expr:class='"loading" + data:blog.mobileClass'>

Wednesday, April 18, 2018

Surfing the Vancouver Spring Brewfest

Quick road trips are good for the soul. Even better when beer is involved. That's why I accepted an invitation to the Vancouver Spring Brewfest last week. All-in-all, it was a pleasant experience, maybe a little less wonky than some similarly sized Portland festivals.

This is the fourth rendition of the Spring Brewfest. I attended the summer version of this event a few years ago, but had only a sketchy notion of an established spring event. It seems organizers have been diligently working to further develop Vancouver's craft beer culture.

The venue seemed odd...a postage stamp. Looking through some of the media coverage, I learned previous Spring Brewfests were held in a larger space at the Vancouver Landing. That space was unavailable this year due to construction.

That precipitated the move to the brick plaza at the southeast corner of Esther Short Park. The summer festival, which consumes more space and features things like live music, is held in the main park. But the city apparently doesn't allow events of any kind on the park grass until May. So the Spring fest wound up occupying a tight space.

I visited in the early afternoon. It wasn't particularly busy for the first hour. But things were getting a little cramped by the time I made my exit a couple of hours later. Even then, getting a beer was no problem. There were no deep lines such as you see at many Portland events, just wads of people in groups mucking up the paths to the beers.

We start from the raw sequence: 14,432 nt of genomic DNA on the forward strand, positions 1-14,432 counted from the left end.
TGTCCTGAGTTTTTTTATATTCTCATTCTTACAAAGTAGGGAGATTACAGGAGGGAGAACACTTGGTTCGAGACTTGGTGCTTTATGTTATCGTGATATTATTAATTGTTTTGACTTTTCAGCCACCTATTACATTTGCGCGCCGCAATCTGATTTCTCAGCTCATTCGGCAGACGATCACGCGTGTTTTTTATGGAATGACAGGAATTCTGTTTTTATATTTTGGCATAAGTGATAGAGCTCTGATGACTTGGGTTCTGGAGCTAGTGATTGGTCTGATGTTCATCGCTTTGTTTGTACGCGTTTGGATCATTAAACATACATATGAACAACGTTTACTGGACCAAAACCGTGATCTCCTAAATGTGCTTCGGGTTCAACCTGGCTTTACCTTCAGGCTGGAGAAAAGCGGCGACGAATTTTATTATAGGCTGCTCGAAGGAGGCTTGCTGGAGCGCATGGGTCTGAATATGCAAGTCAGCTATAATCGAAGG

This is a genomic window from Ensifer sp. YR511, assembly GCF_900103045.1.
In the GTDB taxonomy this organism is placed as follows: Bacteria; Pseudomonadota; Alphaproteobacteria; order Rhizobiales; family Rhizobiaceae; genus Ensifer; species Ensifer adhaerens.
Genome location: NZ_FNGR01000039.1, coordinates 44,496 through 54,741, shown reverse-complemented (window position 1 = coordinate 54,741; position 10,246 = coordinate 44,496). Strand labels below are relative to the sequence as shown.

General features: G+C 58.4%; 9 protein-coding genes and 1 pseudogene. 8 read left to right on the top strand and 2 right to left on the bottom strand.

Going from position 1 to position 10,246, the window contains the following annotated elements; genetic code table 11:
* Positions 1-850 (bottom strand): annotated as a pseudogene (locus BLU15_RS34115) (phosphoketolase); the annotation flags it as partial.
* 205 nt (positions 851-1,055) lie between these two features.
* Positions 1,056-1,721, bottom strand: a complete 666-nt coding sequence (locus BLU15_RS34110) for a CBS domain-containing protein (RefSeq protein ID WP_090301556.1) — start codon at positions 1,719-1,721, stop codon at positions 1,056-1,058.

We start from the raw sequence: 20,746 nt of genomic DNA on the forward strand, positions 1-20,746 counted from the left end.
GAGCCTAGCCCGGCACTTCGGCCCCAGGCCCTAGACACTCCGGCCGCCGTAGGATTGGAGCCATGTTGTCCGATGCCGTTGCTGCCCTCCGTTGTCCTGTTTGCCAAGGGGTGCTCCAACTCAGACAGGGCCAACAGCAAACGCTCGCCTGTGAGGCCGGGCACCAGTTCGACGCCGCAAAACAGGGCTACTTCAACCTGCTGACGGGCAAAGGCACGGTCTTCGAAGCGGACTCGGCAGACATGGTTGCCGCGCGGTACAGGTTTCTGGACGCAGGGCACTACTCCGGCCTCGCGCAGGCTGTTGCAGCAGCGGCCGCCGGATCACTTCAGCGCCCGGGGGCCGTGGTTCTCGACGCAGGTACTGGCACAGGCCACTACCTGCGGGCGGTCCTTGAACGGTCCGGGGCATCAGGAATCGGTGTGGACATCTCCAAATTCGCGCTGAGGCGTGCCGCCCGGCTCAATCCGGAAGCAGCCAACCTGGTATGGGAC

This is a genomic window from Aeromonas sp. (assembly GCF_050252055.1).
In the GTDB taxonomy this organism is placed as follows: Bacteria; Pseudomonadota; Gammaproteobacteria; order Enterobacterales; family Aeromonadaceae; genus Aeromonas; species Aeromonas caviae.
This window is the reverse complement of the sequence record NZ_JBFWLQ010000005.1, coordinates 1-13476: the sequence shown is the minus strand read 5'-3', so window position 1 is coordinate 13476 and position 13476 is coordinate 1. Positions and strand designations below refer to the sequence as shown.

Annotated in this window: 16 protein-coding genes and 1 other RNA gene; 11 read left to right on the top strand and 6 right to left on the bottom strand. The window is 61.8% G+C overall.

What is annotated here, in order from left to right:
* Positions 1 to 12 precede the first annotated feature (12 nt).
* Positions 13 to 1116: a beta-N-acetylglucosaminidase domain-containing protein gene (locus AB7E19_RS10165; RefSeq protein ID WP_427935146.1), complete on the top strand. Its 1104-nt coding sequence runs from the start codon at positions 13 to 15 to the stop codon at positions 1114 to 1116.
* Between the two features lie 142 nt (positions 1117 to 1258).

This event is billed as a showcase of local beers, meads and ciders, and most of what they were pouring was local. But a fair number of beers were from outside the local area...Bend, Ashland, Seattle, Enterprise. That's mostly just an observation. Knowledgeable craft beer fans want to drink local beer. There was plenty of that here, as well as some stuff that wasn't quite as local.

Without a wing person to share tastes with, I didn't come close to sampling the entire beer list. Good thing, obviously. I did seek out hazy IPAs and my favorite from those I tasted was Heathen's 50 Shades Hazier, bursting with hops aroma and flavor. Grab a pint if you see this one. No glitter beers in sight, thankfully.

The same old rule apparently applies when it comes to enticing Portland fans outside the city for beer. They don't come. I would normally see a lot of industry-connected friends at an event like this one. I ran into one such person. This was a Vancouver/Clark County crowd, which organizers likely expected, even if they hoped a few brave souls would cross the Columbia. Not happening.

Honestly, it's great to see craft beer continuing to spread its wings on the other side of the Columbia. Well-attended events like this one are a nice example of that. Craft's trajectory may have seemed inevitable here, but there have been quite a few stops and starts over the years.

It appears Vancouver and Clark County is in a solid groove now. Beer quality is improving, breweries and taprooms are opening. The area is no longer starved for good beer. Stars aligning.

No comments:

Post a Comment

Keep it civil, please.